ever further reaching sources of supply to "fill an order".  I'm sure that
really happened from time to time - but I am wondering if those layers of
sources were used simply in order to meet the "car service rules" for a
box car ... 

  Let's set up a situation where a shipper somewhere on the West Coast
asks the SP for a box car to go to the East Coast.  Let's suppose that the
shipper is a plywood mill in Roseburg, Oregon.  Unless I'm taking Dan's
comments out of context he seems to imply that the SP would fill that
order first from whatever cars are in Roseburg, next from whatever cars
are in Eugene, and lastly from cars on adjacent divisions. 
  That's well and fine for a special car such as a depressed center flat.
But wouldn't the SP provide "the closest box car it can find"?  What I'm
asking is that if there was an empty -box car- right there in Roseburg
then wouldn't that car have been used ... "regardless of what the car
service rules would dictate" (i.e. no matter what road name it wore)?
  Certainly if there were two empties in Roseburg and one was an East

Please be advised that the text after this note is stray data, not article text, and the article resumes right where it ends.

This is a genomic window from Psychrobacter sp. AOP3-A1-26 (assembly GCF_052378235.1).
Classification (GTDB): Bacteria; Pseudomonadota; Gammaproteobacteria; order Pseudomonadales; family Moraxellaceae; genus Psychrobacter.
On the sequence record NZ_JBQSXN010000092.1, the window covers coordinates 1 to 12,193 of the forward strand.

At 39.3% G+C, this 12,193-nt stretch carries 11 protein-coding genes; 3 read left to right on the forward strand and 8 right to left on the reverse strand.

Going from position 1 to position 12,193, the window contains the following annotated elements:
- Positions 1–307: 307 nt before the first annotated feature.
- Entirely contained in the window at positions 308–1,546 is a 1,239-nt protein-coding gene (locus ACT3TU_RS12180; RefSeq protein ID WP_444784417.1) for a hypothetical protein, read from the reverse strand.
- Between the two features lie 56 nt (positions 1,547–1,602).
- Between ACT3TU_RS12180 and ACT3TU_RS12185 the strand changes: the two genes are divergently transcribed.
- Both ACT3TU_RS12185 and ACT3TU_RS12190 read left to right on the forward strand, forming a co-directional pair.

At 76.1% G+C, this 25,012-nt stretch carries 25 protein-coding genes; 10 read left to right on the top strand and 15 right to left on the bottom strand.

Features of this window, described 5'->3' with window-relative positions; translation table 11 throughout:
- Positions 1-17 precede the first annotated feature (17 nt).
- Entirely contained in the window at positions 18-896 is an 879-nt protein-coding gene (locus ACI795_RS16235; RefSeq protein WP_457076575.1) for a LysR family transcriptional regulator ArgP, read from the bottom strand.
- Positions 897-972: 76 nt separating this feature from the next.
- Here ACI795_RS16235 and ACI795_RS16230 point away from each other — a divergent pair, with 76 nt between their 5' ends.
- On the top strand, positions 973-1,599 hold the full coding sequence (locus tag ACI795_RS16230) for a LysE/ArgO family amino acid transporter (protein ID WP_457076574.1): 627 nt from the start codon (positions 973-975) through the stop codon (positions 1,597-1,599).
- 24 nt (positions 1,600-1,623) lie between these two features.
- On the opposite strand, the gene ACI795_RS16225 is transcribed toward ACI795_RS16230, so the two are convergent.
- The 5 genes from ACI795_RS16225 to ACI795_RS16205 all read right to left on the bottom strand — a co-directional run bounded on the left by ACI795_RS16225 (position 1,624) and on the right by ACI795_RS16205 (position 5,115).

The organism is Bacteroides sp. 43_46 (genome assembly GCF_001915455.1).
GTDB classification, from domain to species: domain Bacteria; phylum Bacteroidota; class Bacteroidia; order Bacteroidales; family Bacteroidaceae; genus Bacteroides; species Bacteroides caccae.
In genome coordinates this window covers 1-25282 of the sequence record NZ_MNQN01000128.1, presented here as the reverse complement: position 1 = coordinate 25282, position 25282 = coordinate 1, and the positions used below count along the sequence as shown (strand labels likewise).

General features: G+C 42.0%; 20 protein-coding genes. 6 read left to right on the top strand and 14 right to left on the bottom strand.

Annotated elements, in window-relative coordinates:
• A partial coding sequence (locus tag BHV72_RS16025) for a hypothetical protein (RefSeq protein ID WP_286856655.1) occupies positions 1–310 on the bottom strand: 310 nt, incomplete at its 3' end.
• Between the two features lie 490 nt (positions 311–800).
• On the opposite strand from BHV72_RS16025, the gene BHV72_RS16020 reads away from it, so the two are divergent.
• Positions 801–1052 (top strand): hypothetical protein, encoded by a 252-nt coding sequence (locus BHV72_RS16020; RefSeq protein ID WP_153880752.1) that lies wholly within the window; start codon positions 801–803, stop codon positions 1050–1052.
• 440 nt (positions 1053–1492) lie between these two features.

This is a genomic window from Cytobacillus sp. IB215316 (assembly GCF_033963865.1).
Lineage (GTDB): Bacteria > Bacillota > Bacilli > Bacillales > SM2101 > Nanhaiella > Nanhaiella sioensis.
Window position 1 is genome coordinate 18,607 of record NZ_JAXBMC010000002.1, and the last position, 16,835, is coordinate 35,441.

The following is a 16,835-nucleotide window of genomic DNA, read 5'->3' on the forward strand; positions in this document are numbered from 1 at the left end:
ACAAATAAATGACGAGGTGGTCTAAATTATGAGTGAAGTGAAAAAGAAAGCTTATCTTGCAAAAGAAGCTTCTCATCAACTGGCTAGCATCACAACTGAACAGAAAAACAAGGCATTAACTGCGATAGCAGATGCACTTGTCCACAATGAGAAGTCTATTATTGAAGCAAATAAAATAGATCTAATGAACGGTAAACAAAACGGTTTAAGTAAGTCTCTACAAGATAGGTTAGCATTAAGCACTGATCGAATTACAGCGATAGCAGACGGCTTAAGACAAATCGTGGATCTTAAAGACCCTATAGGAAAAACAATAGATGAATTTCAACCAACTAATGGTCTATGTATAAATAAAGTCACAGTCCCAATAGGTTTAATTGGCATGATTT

Coast car and the other was not ... then the East Coast car would be the
choice (assuming that the car service rules were followed). 

  And what would be the situation where that same East Coast box car
would -not- be selected?  For instance, let's say that some West Coast
car (an SP?) was to be picked up at another industry that would be
worked before the plywood mill ... and the East Coast car was at a 3rd
industry that would be worked after the mill ... wouldn't the RR use
the 'easier' car rather than come back to the plywood mill to deliver
the East Coast box car 'just' to follow the car service rules? 
  Who would make the decision(s) in this case?  The conductor or the
car clerk in the office (who is not there)?
  Would the SP change the order that industries were worked 'just' (?)
in order to satisfy the car service rules?  This seems possible for one
or two cars but could result in a significant increase in the time it
takes for the local working those industries to complete the work if
there were very many 'swaps' from one industry to another.